Audrey: The First Speech Recognition System

Posted on October 13, 2014

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downloadFrom mobile phones to personal computers and beyond, much of today’s technology utilizes speech recognition software—but where did speech recognition software get its start, and who pioneered the way for the advancements made today?

In the Beginning, There was Audrey

Before Dragon or Siri, there was Audrey, the “automatic digit recognizer.” The name suggested an ability to recognize numbers, but the technology of the time severely limited the system’s capacity to do so. Being a creation of 1952, Audrey could only distinguish between ten numbers (“0” through “9”). Despite her small vocabulary, Audrey was a marvel of science.

Oh, the Circuitry!

As with most first-generation electronics, Audrey was rather large. What can now be accessed from a smart phone the size of your hand required the walls of New York’s Bell Laboratories to house. Audrey’s relay rack alone stood 6 feet tall; one can only guess how much space the analog circuit of the system consumed with its amplifiers, integrators, and filters—and all for just ten numbers.

From Speech to Recognition

Creators K. H. Davis, R. Biddulph, and S. Balashek had their work cut out for them when they began their work on Audrey. Feeding speech sounds into a machine and receiving confirmation of hearing those sounds required special circuitry and complex processes. The procedure from input to output went something like this:

  1. The speaker recited the chosen digit or digits into an ordinary telephone, making sure to pause for 350 milliseconds between each word.
  2. Audrey listened to the speaker’s input, and, using the fundamentals of memory and matching (and a bunch of electrical operations I can’t even imagine), sorted the speech sounds into electrical classes that matched established reference patterns, which were drawn electronically beforehand and held within an analog memory.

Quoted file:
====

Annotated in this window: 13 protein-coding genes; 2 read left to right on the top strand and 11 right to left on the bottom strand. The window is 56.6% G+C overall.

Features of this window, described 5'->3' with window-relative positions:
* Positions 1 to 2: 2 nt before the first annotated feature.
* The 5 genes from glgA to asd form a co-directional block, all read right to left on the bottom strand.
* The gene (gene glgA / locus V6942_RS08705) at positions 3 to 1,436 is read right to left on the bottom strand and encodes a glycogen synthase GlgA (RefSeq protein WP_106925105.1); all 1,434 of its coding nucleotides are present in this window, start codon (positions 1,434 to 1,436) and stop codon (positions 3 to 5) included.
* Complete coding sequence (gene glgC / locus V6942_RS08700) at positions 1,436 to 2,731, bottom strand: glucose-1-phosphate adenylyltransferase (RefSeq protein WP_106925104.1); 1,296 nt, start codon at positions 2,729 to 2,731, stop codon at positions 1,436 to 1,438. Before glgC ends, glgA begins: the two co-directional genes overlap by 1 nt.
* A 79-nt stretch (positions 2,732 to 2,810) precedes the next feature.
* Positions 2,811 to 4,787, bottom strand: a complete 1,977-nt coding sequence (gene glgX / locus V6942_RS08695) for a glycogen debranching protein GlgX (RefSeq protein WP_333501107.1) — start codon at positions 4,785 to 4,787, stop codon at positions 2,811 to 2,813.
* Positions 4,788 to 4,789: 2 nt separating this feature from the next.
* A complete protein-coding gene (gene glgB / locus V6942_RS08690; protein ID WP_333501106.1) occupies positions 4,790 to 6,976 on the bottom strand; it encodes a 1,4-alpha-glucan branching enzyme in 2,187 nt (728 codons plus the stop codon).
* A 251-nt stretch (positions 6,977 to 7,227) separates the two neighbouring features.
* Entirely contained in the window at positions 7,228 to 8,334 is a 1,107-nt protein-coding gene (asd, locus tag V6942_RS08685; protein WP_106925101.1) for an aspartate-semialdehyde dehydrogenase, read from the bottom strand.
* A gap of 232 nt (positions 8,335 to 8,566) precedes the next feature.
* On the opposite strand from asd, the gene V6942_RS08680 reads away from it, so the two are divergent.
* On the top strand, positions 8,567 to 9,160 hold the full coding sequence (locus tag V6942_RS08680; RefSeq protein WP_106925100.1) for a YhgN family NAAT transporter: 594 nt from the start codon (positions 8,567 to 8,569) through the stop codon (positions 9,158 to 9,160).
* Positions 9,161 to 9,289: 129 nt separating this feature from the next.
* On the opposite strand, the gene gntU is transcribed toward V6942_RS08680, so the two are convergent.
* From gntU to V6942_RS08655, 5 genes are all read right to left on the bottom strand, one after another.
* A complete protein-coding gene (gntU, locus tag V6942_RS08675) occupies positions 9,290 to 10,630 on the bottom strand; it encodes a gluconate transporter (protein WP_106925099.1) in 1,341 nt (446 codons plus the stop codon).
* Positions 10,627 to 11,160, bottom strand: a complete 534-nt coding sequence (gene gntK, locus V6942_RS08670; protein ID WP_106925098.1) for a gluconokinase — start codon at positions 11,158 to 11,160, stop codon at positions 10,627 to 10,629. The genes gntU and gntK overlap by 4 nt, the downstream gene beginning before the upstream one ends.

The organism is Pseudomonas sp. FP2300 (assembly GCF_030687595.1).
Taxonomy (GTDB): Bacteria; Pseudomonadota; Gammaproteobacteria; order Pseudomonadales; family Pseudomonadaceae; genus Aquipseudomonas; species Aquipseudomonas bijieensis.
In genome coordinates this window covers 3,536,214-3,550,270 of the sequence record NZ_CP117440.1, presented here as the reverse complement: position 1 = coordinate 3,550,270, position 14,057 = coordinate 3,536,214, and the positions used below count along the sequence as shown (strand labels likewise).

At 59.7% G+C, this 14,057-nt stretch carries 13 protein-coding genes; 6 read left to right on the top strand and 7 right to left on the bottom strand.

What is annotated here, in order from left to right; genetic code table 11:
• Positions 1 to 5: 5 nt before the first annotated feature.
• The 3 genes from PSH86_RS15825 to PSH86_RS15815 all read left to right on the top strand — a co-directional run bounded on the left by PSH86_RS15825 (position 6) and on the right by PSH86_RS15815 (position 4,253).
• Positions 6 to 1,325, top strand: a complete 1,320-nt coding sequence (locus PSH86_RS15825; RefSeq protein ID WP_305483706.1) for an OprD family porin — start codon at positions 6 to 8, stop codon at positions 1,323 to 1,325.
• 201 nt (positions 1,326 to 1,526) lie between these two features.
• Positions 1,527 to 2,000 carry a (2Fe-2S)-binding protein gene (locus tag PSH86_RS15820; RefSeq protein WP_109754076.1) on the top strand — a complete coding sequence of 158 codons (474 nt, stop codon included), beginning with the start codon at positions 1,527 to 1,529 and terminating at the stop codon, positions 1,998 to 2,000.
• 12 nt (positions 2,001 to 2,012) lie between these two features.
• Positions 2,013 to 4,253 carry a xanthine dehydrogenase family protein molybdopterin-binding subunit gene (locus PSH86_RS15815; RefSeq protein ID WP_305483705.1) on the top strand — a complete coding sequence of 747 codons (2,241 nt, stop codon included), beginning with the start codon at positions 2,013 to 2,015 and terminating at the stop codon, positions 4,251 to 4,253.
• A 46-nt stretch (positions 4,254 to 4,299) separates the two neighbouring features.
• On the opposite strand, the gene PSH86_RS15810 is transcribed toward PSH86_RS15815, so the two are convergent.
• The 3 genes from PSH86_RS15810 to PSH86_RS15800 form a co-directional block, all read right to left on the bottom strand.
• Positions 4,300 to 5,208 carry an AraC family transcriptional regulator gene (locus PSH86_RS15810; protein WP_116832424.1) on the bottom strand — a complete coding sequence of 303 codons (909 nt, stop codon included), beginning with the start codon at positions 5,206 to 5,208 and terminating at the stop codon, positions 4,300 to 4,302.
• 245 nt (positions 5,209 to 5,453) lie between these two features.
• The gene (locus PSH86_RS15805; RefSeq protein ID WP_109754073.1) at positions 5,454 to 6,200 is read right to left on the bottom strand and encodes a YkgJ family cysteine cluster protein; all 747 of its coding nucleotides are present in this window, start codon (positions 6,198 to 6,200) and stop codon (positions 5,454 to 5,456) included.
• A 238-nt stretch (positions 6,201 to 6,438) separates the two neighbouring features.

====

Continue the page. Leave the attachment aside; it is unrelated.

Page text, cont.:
3. Audrey responded visibly by flashing the appropriate light.

Even with all her special gadgets, Audrey had to be fine-tuned to work at her optimal capacity. This involved adjusting the system to a particular speaker—meaning that Audrey’s use was far from universal. Not just anyone could use the system. To maintain the 97% accuracy of digit recognition boasted by Bell Laboratories, Audrey had to be familiar with a given speaker.

Audrey’s Legacy

Advances in computer technology have increased the efficiency and processing ability of speech recognition software, building upon Audrey’s 10 digits to encompass a seemingly innumerable amount of words. Today, untold numbers of people use speech recognition software to complete business duties, perform personal tasks, and even write their books.

As writers, especially, it is important to remind ourselves how far we have come since the start of our writing journey. Like Audrey, our first endeavors were limited by our mental capacity and skill, but we have made great advancements over time. Writing is a continuous struggle. It is easy to take our progress for granted when in that struggle, but we must remind ourselves when frustrated by our work or by ourselves that with strife, comes growth.

Audrey gave way to Dragon Dictate and Siri within a sixty-year period. How far have you come since you began writing?

Jennifer Warren, Writer and Editor, Asta Publications

http://www.astapublications.com

Asta Publications has a long history of helping writers tell their stories and get published. Since 2004, Asta Publications has helped hundreds of authors bring their book concepts to life and we are ready to help you too! Our dedication to our authors is unmatched. We deliver first-class products and services that are accurate, high quality, and exceed our authors’ expectations.

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Posted in: Publishing